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Of all the peoples of Calibran, goblins live closest to the wild and unpredictable lands of Chaos. Some of that strange place's nature may have infected the goblins, as they are an erratic and fickle people. They see the world as the endless interplay of luck and chance, and as a result they rarely take responsibility for their actions. It wasn't their fault, a goblin will often say. It was just bad luck.

If goblins were amiable and generous, this would perhaps not be such a problem. But, in truth, their tendency is towards viciousness and grasping envy. They crave what they do not have, and will balk at nothing to get it.

Some assume goblins are cousins to orcs, but it is a dubious assumption. Goblins lack the tribal structure of the orcs, each individual going their own way. They don't have even the twisted version of of honor the orcs adhere to, mere expediency taking its place. Goblins are much more clever in the matter of making and forging than orcs, though. The steel they make is often a match for, or better than, human steel. And their cleverness with tools and machines is great, though the devices they build are rickety and unreliable things, with a tendency to fail spectacularly.


Goblins are short, squat, and spindly, rarely topping five feet. They lack muscle and strength, which perhaps motivates their skill with machines. Their skin tone is generally a sickly green, though occasionally the green will tend more toward yellow. Their hair, when they have it, is invariably black and greasy. Baldness is rampant, however, among both males and females.

Goblins are known for their noses, specifically the unsightliness of their proboscises. Most are long and pointed, though there is a significant minority that have short, round, piggish noses.

A goblin's natural lifespan can actually be quite long, and an elder might be over a hundred years old. Most don't reach fifty, however. Goblins constantly scheme at each others' demise, and in any case safety is rarely their first concern. On the whole, their lives are nasty, brutish, and short.


Goblins will live wherever they are allowed. The only true goblin city is Daexbur.


Visitors to Daexbur will often comment on its similarity to an anthill, and a poorly constructed one at that. It is built into a tall hill at the southern most stretch of the Goblin Woods, just west of the unnamed mountains that separate the kingdom of Calibran from the strange lands of Chaos. The goblins have burrowed into the hill at all levels, and with no organization or plan. There are occasional collapses, and many tunnels and caves have ceilings supported by make shift and unreliable methods. A homeless goblin might simply dig a new hole in the hill to live in.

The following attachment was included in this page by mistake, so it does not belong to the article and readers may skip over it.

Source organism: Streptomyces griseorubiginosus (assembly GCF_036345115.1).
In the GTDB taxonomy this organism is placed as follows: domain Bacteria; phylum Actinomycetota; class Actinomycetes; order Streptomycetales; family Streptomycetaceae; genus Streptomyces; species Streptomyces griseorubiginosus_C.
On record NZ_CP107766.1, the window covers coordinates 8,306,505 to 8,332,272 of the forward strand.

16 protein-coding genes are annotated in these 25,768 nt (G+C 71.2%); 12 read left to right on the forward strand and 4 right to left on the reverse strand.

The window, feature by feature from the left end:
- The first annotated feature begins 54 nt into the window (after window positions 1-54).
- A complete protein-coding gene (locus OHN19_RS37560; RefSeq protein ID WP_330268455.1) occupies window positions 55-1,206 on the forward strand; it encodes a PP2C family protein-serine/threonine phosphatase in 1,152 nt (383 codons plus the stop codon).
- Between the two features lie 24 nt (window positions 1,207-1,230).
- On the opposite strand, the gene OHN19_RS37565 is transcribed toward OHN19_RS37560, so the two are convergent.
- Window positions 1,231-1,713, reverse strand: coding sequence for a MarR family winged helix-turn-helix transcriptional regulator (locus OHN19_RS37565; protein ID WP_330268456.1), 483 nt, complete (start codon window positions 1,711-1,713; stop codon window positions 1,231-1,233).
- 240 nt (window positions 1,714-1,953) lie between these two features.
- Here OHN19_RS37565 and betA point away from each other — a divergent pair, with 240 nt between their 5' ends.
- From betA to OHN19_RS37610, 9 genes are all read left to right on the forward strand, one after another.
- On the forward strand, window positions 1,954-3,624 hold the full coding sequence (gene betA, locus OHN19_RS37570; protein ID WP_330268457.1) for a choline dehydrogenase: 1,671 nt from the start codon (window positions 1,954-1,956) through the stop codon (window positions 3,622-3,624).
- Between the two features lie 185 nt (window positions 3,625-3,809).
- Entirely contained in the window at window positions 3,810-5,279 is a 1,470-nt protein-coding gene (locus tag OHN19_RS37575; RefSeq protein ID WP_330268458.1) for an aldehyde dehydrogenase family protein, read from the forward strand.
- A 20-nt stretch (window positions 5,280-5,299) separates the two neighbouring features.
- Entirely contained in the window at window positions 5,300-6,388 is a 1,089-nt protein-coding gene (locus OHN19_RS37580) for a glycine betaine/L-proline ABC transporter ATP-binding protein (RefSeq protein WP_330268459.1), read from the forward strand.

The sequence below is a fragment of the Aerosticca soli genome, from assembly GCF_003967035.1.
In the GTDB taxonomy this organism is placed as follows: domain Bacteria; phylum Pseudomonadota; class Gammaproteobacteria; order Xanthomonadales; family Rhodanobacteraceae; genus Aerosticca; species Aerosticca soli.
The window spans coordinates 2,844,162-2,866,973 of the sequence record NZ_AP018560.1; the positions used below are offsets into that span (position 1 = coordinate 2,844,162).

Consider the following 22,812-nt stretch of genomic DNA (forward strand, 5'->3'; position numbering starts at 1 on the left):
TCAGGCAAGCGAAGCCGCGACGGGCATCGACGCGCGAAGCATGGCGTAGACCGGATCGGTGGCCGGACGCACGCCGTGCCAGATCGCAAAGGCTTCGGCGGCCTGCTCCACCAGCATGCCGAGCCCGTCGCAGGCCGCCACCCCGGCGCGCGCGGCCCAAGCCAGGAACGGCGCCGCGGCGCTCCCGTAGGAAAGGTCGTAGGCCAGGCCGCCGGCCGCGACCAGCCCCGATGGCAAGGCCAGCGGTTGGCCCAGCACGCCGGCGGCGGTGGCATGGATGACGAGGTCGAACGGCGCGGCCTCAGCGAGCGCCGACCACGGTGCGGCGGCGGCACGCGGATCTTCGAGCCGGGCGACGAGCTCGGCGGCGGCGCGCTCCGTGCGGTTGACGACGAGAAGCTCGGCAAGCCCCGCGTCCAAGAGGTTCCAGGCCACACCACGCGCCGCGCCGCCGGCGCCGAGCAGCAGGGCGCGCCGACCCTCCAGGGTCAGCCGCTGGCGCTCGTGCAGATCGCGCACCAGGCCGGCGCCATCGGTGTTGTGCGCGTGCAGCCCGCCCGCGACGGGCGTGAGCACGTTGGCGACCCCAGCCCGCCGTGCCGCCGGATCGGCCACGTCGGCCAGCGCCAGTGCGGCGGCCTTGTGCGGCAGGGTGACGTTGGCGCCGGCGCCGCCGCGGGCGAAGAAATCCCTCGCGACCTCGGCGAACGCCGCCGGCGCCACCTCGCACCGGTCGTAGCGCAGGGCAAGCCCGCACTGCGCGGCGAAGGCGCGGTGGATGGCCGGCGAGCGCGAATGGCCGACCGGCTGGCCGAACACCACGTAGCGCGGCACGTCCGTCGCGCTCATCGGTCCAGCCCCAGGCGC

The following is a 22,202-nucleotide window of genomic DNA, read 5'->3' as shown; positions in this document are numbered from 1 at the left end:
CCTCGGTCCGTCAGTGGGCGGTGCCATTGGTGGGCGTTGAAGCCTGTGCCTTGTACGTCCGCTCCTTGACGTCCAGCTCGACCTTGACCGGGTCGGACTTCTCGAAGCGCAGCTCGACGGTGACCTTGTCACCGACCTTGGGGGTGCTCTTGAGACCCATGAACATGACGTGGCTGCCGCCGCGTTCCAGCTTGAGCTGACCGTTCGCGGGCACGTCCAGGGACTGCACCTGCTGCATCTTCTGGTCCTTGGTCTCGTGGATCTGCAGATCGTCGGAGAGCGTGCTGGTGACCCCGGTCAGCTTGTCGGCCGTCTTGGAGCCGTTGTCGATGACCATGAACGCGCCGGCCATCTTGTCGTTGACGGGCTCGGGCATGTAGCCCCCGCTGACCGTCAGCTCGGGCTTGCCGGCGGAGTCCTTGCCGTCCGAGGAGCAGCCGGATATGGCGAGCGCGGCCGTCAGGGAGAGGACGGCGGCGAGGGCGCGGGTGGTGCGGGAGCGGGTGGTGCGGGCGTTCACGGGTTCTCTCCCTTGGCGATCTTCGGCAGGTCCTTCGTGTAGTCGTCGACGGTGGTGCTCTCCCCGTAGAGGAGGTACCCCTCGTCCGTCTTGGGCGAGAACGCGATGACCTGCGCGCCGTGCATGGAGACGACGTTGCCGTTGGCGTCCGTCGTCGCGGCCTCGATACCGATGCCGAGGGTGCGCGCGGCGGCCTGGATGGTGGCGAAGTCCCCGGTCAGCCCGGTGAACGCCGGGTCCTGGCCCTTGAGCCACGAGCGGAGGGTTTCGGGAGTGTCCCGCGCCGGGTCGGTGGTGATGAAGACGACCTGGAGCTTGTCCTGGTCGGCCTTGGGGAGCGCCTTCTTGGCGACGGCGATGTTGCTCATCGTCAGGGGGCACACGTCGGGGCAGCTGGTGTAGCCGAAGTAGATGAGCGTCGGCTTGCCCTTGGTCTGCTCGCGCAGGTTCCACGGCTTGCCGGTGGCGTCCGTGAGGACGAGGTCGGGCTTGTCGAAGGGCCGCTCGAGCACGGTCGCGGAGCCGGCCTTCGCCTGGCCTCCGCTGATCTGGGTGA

The city has spread out beyond the hill in ramshackle fashion. Log cabins are close by clapboard houses, next to canvas tents that at some point became more or less permanent fixtures.

There are many forges and smithies in Daexbur, as some of their primary exports are their steel and the strange machines the cleverest among them construct. Some steel comes from the low hills to the west of the city. Some comes from the mountains bordering Chaos. It is said that weapons and tools made from this material can sometimes have strange properties.

Daexbur is famed for its gambling dens. As goblins are great believers in luck, gambling seems to them a natural and fair way to redistribute wealth. They are not above putting their fingers on the scales of chance, however, and accusations of cheating fly fast and frequently. Casual accusations are dealt with by duckings in water or other humiliations. More serious accusations end with someone getting knifed.

The Chief of Daexbur is a title that was, up till recently, claimed by any number of goblins, and passed from hand to hand rapidly. Within the last couple years, however, Bladaag the Dog has managed to hang onto the title, and enforce his claim. He was a small time crook that worked his way up to the head of a small criminal organization, and then used that to take the top spot. Now, his enforcers, bouncers, and bookies run the city.


Goblins worship the god of luck, Glack. Glack is often represented as a goblin with a dice in one hand representing the fate, and an hidden hand, representing the unforeseen. Goblins believe the universe is ruled by the vagaries of luck and the unlikely and random actions of chance and their God represent that.

There are a number of rituals which certain goblins claim can concentrate the forces of good luck, and banish any bad luck that happens to adhere to a particular individual. Those with the 'secret' knowledge to perform these rituals invariably charge large sums. Most people of any intelligence consider them charlatans.

Goblins are aware of the spirits of nature and the elements, but their relationship with them is purely utilitarian. They do not worship them, but invoke the spirits in their magic.